Proceedings of the Royal Society of London, Volume 43

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Taylor & Francis, 1888

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Page 339 - Bullettino di Bibliografia e di Storia delle Scienze Matematiche e Fisiche Tomo XXIII, Maggio 1885. Roma. Total 28. . ' • Mr. RE Kingsford, MA, read a paper on "The Campaign of 1815.
Page 150 - I. All self-luminous bodies in the celestial spaces are composed of meteorites, or masses of meteoritic vapour produced by heat brought about by condensation of meteor-swarms due to gravity. II. The spectra of all bodies depend upon the heat of the meteorites, produced by collisions, and the average space between the meteorites in the swarm, or in the case of consolidated swarms upon the time which has elapsed since complete vaporization.
Page 106 - ... it is generally admitted that all the evidence that has been acquired, on lines of inquiry until recently followed, has failed to solve the problem. During the last few years, however, the discussion has assumed a somewhat different aspect. The question still is, whether free nitrogen is an important source of the nitrogen of vegetation generally, but especially of the...
Page 131 - Only seven lines in all have been recorded up to the present in the spectra of nebula;, three of which coincide with lines in the spectrum of hydrogen and three correspond to lines in magnesium. The magnesium lines represented are the ultra-violet low-temperature line at 373, the line at 470, and the remnant of the magnesium fluting at 500, the brightest part of the spectrum at the temperature of the bunsen burner.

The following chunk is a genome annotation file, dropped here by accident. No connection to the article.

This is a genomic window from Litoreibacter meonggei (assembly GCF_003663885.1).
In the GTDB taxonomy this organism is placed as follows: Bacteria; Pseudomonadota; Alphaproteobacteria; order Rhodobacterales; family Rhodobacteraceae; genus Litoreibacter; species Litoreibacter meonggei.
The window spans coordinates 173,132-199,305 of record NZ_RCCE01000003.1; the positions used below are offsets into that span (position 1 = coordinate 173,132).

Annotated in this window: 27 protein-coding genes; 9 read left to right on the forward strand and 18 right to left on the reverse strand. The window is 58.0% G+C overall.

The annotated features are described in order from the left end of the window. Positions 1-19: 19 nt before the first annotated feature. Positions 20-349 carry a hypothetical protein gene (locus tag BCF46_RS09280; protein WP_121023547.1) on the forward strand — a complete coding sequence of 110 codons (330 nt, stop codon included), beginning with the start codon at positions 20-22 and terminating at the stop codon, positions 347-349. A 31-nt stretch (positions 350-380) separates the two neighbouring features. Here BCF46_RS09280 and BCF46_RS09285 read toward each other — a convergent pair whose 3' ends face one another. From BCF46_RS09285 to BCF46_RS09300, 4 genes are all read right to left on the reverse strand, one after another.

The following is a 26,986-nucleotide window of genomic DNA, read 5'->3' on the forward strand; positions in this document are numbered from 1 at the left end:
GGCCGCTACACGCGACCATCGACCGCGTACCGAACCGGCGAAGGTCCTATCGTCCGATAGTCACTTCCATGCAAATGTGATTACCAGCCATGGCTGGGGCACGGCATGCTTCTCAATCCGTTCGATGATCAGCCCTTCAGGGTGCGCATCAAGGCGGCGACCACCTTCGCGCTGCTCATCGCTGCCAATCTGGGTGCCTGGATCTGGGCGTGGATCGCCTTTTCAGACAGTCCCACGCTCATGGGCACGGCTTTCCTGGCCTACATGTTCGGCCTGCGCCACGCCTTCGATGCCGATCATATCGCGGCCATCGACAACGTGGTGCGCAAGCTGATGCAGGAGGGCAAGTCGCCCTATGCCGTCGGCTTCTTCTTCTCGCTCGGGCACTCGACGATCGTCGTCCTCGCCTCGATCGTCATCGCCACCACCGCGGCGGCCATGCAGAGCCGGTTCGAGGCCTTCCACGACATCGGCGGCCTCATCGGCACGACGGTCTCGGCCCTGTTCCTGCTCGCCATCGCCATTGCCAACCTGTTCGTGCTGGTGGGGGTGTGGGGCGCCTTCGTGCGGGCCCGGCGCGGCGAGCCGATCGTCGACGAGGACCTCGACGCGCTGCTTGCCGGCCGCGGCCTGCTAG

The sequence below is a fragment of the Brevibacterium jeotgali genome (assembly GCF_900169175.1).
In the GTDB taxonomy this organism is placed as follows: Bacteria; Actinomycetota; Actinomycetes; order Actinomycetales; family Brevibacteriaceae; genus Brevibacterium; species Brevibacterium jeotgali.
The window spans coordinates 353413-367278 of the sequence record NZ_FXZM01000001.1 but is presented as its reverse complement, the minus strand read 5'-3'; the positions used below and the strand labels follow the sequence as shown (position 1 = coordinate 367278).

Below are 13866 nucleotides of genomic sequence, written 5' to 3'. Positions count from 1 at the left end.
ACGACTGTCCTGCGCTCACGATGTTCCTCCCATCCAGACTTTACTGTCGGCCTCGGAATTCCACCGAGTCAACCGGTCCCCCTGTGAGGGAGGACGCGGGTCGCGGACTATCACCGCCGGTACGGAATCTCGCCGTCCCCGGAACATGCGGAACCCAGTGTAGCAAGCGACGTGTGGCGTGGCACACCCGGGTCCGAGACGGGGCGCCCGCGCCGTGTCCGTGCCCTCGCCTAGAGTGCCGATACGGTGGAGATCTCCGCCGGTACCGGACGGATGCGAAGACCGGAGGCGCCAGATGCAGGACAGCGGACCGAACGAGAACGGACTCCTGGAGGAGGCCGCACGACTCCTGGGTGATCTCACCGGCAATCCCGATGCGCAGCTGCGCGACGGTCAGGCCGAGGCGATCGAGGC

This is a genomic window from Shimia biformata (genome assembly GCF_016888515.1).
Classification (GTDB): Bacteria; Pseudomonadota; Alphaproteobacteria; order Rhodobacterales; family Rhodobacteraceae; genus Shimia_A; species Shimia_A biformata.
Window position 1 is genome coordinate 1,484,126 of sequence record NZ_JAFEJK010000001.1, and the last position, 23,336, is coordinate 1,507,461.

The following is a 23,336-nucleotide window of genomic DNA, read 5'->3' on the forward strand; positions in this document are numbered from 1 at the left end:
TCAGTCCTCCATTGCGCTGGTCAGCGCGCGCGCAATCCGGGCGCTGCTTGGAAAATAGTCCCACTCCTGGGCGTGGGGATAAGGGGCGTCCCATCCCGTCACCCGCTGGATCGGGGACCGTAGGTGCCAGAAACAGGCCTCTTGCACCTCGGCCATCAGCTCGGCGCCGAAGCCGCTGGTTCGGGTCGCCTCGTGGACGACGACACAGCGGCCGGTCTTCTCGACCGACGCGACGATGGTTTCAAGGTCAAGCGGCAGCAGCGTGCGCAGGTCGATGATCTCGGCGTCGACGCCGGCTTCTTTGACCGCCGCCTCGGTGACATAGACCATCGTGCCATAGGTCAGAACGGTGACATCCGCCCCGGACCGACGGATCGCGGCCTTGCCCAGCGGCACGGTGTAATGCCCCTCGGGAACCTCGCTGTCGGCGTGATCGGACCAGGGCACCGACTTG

Page 279 - Considerations on the date, duration, and conditions of the Glacial period with reference to the antiquity of man, by Prof.
Page 153 - ... of the whole mass. XV. Beginning with meteorites of average composition, the extreme forms, iron and stony, would in time be produced as a result of collisions. XVI. In recorded time there has been no such thing as a world on fire...
Page 153 - XVII. Special solar applications. a. The solar spectrum can be very fairly reproduced (in some parts of the spectrum almost line for line) by taking a composite photograph of the arc spectrum of several stony meteorites, chosen at random, between iron meteoric poles.
Page 334 - The deviation of the rays thus indicated was in the same direction and of the same order of magnitude as that for cathode rays produced in a vacuum tube.
Page x - ... command of the Fanny, and there displayed a gallantry which earned his early promotion to the rank of commander. After this Commander Key served for three years in the Bulldog on the coasts of Italy and Sicily, and was made a captain in 1850. He served in command of the Amphion in the Baltic, taking part in the capture of the forts of Bomarsund and other operations. At the end of the war, when the honours were distributed, he was nominated a CB In the following year, 1856, he married Charlotte...
Page 148 - It seems to me that we have a series of indications of what (for want of a better phrase) may be called the period of life of a star or group ; beginning with the glowing gases developed by impacts of agglomerating cold masses. (Planetary nebule and others irresolvable, such as those of Orion, Lyra, &o., where the spectrum consists of a very few bright lines only.) " (Professor Tait,

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